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107 Kicking my butt (solved)

Discussion in 'General Discussion' started by pyrate, Jan 2, 2017.

  1. pyrate

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    not sure why, I can usually self educate pretty well.
    But tese airport operations and charts requirements are just flat kicking my butt
    for those who passed, what resources did you use to get up to speed?
     
  2. Mike Davis

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    Gleim is a great way to cram for any aviation written. I used them for most all of my ratings and scored very high.
    Drones - Gleim Aviation
     
  3. pyrate

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    I take it you are a pilot though?
    Just a video slub here
     
  4. Mike Davis

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    Yes, I am a pilot, but it looks like they (Gleim) have a 107 written prep. All FAA test questions should be exactly duplicated on the Gleim practice tests. I have always just practiced using the questions from Gleim until I know them cold, then rock the test. As a pilot the written test is just a part of the process, with a (usually) difficult comprehensive oral exam followed by the practical. At any rate Geim has been used by so many aviators over the years for the "FAA test gouge".
     
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  5. Mike Davis

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    Pyrate, once you practice with the actual questions, they are easy. Its just rote memorization. I know you will rock iit if you practice with the actual questions.
     
  6. Mike Davis

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    I just did the 8 question free practice test. Same old FAA test prep gouge!
     
  7. jayinsc

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  8. pyrate

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    yeah I read their stuff, and a dozen others including one online resource.
    Just got to keep plugging at it. For me the lines on an airport runway just don't want to go into my brain
     
  9. David Boulanger

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    I passed mine in September. I downloaded and printed ( couple hundred pages worth ) of the material recommended on the FAA website. Put the material on the back of the toilet for reading everyday for about six weeks. The test did have far more airspace questions than I thought it would have.
     
  10. David Boulanger

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    Read all of FAA-G-8082-22. Read chapter 14 and 15 of FAA-H-8083-25B. You can search these PDF's on the FAA website and down load them. Chapter 14 and 15 is probably what your looking to brush up on.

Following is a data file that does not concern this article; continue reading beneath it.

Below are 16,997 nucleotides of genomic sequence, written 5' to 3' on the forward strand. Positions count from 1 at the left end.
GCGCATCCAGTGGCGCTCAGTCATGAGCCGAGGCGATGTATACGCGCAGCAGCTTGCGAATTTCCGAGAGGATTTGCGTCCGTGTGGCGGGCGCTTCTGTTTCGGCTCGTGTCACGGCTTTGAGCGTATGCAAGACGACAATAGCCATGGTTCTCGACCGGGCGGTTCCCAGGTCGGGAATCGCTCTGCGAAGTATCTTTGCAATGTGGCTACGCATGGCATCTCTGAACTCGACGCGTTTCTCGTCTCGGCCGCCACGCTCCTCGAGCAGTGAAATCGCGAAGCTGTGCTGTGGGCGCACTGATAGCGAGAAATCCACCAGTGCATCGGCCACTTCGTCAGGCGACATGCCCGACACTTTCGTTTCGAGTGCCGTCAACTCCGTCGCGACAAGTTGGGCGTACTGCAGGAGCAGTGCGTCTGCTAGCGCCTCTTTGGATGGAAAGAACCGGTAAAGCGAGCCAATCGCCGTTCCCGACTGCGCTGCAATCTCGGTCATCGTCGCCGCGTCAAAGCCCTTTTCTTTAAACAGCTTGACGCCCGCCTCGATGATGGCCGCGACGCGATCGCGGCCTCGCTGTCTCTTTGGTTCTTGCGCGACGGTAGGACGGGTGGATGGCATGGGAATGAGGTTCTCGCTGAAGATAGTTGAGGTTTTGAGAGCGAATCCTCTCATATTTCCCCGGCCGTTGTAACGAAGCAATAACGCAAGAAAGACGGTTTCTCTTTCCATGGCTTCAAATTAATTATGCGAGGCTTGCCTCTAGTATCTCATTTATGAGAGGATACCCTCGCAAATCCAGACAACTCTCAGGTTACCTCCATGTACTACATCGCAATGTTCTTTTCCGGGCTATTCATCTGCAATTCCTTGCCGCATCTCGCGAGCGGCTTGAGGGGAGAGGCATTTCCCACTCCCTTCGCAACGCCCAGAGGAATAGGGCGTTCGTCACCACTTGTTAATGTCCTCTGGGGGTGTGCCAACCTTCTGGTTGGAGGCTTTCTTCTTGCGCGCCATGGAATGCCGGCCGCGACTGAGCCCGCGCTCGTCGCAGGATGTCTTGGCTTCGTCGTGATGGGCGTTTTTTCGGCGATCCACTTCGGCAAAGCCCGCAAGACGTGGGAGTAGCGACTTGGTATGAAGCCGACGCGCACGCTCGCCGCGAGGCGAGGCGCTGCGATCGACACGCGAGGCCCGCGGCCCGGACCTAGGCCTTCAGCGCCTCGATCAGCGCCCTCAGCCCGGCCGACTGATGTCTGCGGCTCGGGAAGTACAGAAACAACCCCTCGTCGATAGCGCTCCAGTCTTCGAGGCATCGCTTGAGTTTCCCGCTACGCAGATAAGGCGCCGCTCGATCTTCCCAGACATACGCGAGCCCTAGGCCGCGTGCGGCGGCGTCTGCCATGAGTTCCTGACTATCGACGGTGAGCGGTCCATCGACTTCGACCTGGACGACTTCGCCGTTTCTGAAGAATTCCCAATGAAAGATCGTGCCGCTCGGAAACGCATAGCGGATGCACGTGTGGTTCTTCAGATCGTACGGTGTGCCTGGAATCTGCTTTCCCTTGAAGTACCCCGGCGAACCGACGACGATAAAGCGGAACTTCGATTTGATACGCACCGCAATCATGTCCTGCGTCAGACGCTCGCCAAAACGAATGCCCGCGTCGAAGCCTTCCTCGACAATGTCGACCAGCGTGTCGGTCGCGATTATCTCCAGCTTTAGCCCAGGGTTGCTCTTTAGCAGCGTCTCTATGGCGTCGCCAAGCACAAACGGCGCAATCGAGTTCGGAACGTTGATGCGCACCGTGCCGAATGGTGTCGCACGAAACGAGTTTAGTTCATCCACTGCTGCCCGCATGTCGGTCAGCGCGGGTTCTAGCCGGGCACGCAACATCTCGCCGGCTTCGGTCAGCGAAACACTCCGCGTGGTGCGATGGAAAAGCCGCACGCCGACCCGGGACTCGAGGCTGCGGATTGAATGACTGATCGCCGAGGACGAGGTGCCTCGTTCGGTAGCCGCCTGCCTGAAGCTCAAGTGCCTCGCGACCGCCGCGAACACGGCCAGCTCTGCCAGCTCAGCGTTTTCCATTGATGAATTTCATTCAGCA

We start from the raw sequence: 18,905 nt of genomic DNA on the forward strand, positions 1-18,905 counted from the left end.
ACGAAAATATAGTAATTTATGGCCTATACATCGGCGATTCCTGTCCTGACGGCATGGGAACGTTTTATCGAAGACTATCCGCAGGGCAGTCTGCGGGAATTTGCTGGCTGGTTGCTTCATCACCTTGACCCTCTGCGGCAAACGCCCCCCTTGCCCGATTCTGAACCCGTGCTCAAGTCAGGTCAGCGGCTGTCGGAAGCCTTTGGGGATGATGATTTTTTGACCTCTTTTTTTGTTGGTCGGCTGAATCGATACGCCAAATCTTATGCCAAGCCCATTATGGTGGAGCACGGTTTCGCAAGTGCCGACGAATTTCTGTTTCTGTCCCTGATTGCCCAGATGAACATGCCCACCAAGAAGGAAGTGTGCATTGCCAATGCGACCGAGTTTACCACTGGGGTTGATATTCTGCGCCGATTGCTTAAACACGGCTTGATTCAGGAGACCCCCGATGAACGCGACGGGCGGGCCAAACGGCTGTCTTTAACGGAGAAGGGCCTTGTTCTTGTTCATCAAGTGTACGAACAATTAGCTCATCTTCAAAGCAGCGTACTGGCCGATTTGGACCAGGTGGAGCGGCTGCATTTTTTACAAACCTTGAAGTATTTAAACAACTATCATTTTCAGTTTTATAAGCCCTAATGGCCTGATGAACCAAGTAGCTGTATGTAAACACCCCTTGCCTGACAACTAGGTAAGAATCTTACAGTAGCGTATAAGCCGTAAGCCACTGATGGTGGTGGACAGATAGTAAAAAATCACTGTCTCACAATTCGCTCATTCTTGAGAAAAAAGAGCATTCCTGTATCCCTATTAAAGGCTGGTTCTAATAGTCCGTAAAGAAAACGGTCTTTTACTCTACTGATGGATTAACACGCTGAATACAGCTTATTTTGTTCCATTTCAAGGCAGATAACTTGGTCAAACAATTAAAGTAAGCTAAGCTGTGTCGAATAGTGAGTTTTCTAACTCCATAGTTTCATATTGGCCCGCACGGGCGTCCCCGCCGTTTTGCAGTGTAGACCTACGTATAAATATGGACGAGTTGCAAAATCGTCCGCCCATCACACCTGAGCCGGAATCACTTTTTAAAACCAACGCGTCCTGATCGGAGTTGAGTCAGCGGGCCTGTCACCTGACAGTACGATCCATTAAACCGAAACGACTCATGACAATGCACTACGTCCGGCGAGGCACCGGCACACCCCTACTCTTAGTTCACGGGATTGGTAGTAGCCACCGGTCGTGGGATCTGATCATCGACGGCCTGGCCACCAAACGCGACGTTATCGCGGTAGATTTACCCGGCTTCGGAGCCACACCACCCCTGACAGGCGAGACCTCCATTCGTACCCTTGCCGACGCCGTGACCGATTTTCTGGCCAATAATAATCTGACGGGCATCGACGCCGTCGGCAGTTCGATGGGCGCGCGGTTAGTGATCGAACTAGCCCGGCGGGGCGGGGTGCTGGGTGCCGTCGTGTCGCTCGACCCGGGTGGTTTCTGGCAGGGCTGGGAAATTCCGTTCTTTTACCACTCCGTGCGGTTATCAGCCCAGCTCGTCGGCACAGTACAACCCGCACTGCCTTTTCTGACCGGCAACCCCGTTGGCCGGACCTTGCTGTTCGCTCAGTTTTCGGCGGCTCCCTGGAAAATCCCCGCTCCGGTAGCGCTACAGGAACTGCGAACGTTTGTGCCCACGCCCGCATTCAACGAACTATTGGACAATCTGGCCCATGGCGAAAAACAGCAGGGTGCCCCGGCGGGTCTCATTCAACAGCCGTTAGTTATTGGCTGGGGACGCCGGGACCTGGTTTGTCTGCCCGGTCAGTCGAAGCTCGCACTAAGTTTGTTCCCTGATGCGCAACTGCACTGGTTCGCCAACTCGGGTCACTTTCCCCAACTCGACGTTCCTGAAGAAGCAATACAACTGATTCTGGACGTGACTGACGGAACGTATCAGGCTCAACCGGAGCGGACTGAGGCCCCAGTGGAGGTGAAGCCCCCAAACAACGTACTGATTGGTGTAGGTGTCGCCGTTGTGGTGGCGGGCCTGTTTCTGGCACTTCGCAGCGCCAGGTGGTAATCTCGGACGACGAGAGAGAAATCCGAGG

11. erikgraham

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  12. BigTulsa

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    My time as a student pilot really comes in handy here. Also as a gamer doing flight sim and in the virtual pilot community (look up VATSIM if you're confused. I did that for years and it helped with my learning of how to read and interpret all kinds of sectionals and FAA charts/maps). I never got my license however.
     
  13. Han Solo

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    When I was taking flying lessons, my CFI turned me on to BoldMethod.com. They have courses on reading avation weather... that is applicable on the test to read METARS and TAFs. Another course on reading sectional charts. And an excellent course on Airspace. You need to know all these subjects for the 107 test. These courses are great and highly recommend them.
     
  14. Aussie in AZ

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    I used, and still use, Prepware. It's $40 for 2 years of updates.
    Here is a link if it helps mate
    Prepware: Remote Pilot

    Aussie
     
  15. pyrate

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    I have pepware
    don't care for the format, could be just how it runs in windows but to me I spend more time fighting with the UI then actually learning.

    I think it would be good for making practice tests, but not for learning
     
  16. Steve S.

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    Pyrate, the one advice I can give you is to pay attention to detail. Granted I have a pilots cert.and out of mobid curiousity took the FAA 107. I did not take this exam for granted. I took the UAVcoach course and it was very helpful in explaining things in a way you could remember. The test I took had much more airspace questions than anything else. The questions that got me were the ones that intermingled the three little letters MSL vs AGL. So read your questions carefully. The FAA loves to throw in small amount of detail that can trip you up if you don't reread the question. Also when going over the answers "usually" the one that is the most restrictive is the correct choice. Good luck in your studies!
     
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  17. yt lee

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    I'm not a pilot nor a surveyor but I know how to read map. I know how to read the legend and use it to interpret the map. The airspace charts have very good legend.
     
  18. pyrate

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    I'm using Erik's resources and making progress now
     
  19. JDaerial

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    I'm about to hunker down and study for a spring test, plan on giving it a solid six to eight weeks.
     
  20. pyrate

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    I don't think its going to take that long now for me
    moving right along
    the charts is the hardest part